He then fell in love with a prostitute and have her a brothel to run. But he was soon destroyed by a secret that was revealed. Nam Ron will be playing the part of the politician and is supported by Pekin Ibrahim and actress Sara Ali. He reveals the play came about because he felt he was a “lousy actor”.
“I was extremely shy to face the public. I never managed to get into
the skin of my character.”
So, in 2003, he wrote this script as a monologue to break his shynessand force himself to be a better actor.One could say that he has since passed his test.Nam Ron is also not one who puts a lot of importance on the stage sets.
“I never over-decorate my stage,” he says. 
“I want the focus to be on the story, the characters and the performances.
“When the set is bare, you are asking the audience to visualise the setting in their mind. No two people will think alike. The set will look different in everyone’s mind.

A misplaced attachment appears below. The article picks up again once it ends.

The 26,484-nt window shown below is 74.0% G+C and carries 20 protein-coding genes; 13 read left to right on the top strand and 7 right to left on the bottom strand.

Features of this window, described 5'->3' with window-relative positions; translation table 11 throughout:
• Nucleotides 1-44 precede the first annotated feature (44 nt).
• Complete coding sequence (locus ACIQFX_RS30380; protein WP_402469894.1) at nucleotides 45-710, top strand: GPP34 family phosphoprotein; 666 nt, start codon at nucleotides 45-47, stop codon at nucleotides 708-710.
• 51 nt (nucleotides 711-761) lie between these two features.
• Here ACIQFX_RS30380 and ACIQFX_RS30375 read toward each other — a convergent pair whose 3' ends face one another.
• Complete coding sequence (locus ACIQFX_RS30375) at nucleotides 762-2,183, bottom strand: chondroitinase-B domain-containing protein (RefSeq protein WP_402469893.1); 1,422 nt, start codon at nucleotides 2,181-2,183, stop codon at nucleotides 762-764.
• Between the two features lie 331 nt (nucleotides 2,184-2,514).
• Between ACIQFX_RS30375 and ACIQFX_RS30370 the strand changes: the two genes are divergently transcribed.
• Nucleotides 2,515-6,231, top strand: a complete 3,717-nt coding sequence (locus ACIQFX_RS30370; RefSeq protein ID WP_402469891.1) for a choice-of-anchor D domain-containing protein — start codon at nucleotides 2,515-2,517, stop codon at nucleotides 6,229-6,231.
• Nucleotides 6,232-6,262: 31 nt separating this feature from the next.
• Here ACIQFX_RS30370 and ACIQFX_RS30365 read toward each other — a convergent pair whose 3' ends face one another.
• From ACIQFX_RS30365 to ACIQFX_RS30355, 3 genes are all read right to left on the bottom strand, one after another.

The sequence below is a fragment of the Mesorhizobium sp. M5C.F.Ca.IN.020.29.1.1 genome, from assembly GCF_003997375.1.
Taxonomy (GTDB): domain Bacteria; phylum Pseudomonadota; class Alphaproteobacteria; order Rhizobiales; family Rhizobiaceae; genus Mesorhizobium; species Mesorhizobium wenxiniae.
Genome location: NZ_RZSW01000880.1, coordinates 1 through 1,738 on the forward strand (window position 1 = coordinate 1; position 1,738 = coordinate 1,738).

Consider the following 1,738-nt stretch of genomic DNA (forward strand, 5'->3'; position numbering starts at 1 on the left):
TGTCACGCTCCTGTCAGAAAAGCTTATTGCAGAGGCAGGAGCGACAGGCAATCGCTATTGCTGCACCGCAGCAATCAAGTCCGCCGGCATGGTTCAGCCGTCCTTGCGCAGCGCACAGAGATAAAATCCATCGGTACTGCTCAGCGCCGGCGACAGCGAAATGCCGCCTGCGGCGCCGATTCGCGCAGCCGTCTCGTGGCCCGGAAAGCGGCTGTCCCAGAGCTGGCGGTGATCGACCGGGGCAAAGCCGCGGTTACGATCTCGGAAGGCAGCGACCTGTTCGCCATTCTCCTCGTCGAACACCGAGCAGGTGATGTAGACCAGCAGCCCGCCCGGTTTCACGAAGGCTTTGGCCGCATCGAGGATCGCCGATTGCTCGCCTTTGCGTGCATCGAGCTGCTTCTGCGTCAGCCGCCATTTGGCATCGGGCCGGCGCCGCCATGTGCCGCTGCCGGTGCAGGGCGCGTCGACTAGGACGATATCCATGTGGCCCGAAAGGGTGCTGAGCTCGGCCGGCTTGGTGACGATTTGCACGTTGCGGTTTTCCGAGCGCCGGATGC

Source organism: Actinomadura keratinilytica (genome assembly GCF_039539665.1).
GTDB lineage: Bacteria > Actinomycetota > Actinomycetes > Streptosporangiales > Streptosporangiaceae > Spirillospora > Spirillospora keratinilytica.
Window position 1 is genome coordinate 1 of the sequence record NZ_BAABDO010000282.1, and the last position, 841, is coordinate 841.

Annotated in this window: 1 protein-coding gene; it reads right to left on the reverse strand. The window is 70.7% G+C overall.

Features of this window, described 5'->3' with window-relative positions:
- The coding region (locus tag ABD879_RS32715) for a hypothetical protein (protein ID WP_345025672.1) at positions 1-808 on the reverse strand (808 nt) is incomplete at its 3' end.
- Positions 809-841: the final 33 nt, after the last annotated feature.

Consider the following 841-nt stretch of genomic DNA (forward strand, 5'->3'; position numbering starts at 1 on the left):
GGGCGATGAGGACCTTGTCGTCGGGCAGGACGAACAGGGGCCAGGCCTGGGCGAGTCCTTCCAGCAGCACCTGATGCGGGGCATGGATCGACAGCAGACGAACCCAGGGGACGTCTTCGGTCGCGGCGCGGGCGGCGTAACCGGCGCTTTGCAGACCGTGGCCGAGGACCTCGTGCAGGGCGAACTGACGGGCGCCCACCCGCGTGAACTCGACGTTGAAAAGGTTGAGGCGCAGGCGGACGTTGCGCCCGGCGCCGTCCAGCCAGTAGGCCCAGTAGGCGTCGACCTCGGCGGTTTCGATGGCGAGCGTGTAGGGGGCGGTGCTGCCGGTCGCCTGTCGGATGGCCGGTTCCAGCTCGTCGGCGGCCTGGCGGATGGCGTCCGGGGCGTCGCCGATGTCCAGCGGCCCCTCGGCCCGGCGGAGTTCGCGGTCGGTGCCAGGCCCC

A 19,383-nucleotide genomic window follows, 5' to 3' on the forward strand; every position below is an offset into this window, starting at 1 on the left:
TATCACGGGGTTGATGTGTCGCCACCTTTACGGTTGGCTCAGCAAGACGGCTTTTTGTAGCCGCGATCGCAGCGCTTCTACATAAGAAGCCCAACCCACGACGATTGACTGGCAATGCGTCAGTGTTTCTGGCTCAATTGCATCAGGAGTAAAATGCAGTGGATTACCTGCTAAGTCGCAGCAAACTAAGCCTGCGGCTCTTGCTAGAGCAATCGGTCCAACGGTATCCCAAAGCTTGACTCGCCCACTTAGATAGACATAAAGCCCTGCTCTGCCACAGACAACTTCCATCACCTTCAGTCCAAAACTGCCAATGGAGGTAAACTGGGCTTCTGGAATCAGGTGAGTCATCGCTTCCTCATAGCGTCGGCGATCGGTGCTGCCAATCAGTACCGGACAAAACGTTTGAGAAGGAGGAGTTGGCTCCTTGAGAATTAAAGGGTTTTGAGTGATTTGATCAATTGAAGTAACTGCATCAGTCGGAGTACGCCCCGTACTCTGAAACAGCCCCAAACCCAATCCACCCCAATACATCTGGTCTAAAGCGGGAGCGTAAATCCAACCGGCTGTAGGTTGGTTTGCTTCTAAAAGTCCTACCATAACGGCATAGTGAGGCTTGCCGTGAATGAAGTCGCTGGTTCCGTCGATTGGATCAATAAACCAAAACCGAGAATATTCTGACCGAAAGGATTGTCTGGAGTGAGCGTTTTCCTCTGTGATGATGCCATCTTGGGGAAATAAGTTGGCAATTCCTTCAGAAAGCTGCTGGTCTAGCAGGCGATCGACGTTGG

“When you decorate the stage, you are feeding the audience what the set should look like. I do not want to feed my audience. I want to spark their imagination.”
When asked the biggest challenge he faces as a Malaysian theatre artiste, he says: “In the past, it was very difficult to get an audience to watch a theatre play. I have to give free tickets to my performances but I still only managed a small crowd.
“Now, the numbers have grown. People are willing to pay to see a theatre performance. But one must remember the number of theatre performances have grown,too. The public have more choices now. It looks like we are still fighting to get people to fill up our seats.”
Nam Ron is already looking to his next project, this time, in films. He is currently writing the script for the second film he will be directing next year called One. Two. Jaga.
“The film tells you that you can never build a successful country on afoundation of corruption.”
This year marks 25 years Nam Ron has been in the entertainment business.
Looking back on his career, he says: “I was self absorbed,restless and angry. I was not happy with whatever I had achieved.
“Even when people liked my shows, I would find fault in them. When my actors forgot their lines during rehearsals, my temper would fly and I would scold them terribly. Now I am more spiritual. I am calmer. I am more accepting of my failures and my